Research report: Walmart Inc. (NYSE: WMT) and Symbotic Inc. (NASDAQ: SYM)

We are short Walmart (NYSE: WMT) and Symbotic (NASDAQ: SYM).  In our opinion, Walmart exposed itself to significant business risk by awarding a $12 billion contract to a publicly-listed robotics start-up called Symbotic. Symbotic is a self-proclaimed “A.I.-powered robotic technology platform” that sells warehouse automation and so-called automated storage & retrieval system (“ASRS”). Walmart and Symbotic agreed on retrofitting Walmart’s 42 regional distribution centers (“RDC”) and automating its fulfillment centers. But there is a catch. In fact, there are several. In our opinion, Symbotic is not the cutting-edge company it claims to be. Its products don’t offer any innovation, lack a competitive edge, and are still in prototype status. Nevertheless, the prototypes will be rolled out in all of Walmart’s RDC – 28 of 42 are already being deployed at this moment. We believe the awarding of this contract to Symbotic was ill-advised and it appears that there has been miserliness, a lack of proper due diligence by Walmart, and a major conflict of interest. On its Investor Day in April, Walmart highlighted that automating the distribution and fulfillment centers is key to growing its revenue and improving margins. It is a key part of the company’s US omnichannel strategy. For this $12bn centerpiece Walmart chose a newcomer with no track record of delivering such systems. Investor’s expectations about the execution of the strategy are reflected in elevated Walmart’s current P/E multiple of around 30x and NTM P/E multiple of about 24x. In addition, we believe the significant share buybacks of the past years support the expansion in multiples. The P/E multiple deviates about 40% from Walmart’s past average of about 17x and is only topped by the 36x P/E multiple during the dot-com bubble. We think choosing Symbotic will have significant negative consequences for Walmart’s omnichannel strategy. Therefore, we think that a lower valuation at a 20x NTM P/E multiple is more appropriate: $124.2 per share. In addition, we believe Symbotic’s stock is uninvestable.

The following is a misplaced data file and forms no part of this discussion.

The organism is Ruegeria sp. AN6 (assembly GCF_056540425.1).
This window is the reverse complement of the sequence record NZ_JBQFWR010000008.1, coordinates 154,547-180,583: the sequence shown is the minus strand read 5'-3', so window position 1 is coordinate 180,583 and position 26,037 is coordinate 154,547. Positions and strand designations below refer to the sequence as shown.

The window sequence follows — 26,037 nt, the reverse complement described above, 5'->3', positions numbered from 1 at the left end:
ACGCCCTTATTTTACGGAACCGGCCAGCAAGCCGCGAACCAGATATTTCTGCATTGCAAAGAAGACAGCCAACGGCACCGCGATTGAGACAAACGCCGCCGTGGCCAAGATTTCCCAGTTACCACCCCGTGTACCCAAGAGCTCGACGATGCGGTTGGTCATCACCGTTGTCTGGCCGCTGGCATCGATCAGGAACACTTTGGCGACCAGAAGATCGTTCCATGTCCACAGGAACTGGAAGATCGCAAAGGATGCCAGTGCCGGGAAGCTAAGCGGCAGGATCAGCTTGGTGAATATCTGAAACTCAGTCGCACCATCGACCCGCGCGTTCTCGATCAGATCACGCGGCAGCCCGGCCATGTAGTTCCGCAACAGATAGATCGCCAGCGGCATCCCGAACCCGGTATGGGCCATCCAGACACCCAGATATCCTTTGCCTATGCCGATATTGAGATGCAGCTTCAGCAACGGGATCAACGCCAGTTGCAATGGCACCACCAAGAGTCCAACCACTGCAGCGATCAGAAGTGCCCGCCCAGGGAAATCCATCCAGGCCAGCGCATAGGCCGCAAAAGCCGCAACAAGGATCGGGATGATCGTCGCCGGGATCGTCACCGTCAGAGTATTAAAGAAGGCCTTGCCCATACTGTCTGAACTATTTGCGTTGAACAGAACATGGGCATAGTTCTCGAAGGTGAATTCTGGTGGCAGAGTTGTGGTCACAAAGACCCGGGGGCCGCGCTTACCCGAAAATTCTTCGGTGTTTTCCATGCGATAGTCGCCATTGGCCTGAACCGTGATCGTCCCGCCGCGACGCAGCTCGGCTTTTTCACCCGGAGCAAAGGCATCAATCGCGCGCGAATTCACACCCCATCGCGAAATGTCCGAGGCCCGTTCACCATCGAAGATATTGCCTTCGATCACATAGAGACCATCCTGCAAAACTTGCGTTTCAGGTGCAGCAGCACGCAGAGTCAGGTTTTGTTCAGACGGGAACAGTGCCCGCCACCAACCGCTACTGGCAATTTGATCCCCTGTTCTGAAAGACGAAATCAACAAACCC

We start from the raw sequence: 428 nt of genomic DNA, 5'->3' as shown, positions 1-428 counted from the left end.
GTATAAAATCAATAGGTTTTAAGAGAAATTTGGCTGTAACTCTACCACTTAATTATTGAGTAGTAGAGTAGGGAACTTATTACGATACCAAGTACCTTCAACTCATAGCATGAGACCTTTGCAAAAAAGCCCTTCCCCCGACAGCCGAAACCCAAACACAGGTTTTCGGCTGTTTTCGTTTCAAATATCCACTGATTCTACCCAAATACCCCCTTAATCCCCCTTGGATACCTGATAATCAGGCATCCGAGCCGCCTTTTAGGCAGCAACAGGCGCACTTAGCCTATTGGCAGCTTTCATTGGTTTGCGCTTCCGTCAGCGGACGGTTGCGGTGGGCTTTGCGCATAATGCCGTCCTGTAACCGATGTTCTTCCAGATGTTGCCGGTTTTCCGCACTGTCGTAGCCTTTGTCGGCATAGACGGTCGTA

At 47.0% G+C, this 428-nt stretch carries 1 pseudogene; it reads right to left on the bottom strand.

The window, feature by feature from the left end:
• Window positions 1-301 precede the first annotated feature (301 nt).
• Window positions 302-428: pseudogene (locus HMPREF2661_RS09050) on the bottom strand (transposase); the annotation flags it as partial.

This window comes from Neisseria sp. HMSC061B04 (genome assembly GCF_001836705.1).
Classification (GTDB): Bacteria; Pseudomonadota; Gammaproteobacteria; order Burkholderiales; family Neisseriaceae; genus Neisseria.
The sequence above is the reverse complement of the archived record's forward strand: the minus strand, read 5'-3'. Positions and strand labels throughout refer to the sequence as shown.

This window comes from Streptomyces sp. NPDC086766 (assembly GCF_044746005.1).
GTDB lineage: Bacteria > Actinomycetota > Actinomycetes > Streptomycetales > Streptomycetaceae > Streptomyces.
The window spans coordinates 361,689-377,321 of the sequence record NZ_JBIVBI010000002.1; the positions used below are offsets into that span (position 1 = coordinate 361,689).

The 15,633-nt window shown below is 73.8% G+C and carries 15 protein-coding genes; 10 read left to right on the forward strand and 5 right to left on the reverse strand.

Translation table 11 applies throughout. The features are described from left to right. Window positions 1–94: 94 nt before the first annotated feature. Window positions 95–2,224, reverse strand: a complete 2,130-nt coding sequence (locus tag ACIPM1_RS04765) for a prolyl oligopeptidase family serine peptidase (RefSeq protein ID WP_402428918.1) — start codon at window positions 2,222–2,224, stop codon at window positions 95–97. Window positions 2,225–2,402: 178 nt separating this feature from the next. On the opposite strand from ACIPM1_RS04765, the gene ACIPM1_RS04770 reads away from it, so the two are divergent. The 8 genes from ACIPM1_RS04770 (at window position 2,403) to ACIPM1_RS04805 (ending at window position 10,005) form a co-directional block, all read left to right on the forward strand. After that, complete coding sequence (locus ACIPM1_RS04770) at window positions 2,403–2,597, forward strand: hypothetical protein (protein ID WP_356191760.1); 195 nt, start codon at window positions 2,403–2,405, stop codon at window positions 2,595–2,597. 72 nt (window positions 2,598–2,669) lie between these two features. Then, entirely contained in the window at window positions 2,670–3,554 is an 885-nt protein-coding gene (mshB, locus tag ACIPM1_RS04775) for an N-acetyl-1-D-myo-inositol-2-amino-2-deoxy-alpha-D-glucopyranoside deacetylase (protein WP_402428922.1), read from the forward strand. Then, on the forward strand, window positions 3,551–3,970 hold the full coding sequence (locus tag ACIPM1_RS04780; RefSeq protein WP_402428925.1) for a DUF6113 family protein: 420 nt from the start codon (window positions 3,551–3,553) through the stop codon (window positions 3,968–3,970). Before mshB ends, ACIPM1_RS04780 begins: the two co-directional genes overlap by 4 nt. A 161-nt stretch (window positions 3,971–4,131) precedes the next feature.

In our opinion,

  • Rick Cohen, the company’s CEO, trash-talks competitors and their products on several occasions, claims to be a top expert on warehouse automation, and took Symbotic public because of his employees.
  • He openly acknowledges that he is happy that his employees think the stock will go up forever and that they are supposed to make it go up forever.
  • Despite repeated claims, Rick Cohen is not the founder of Symbotic but it’s an innovator called John Lert, Rick Cohen bought the company from John Lert, who then founded Alert Innovation which was sold to Walmart in 2022.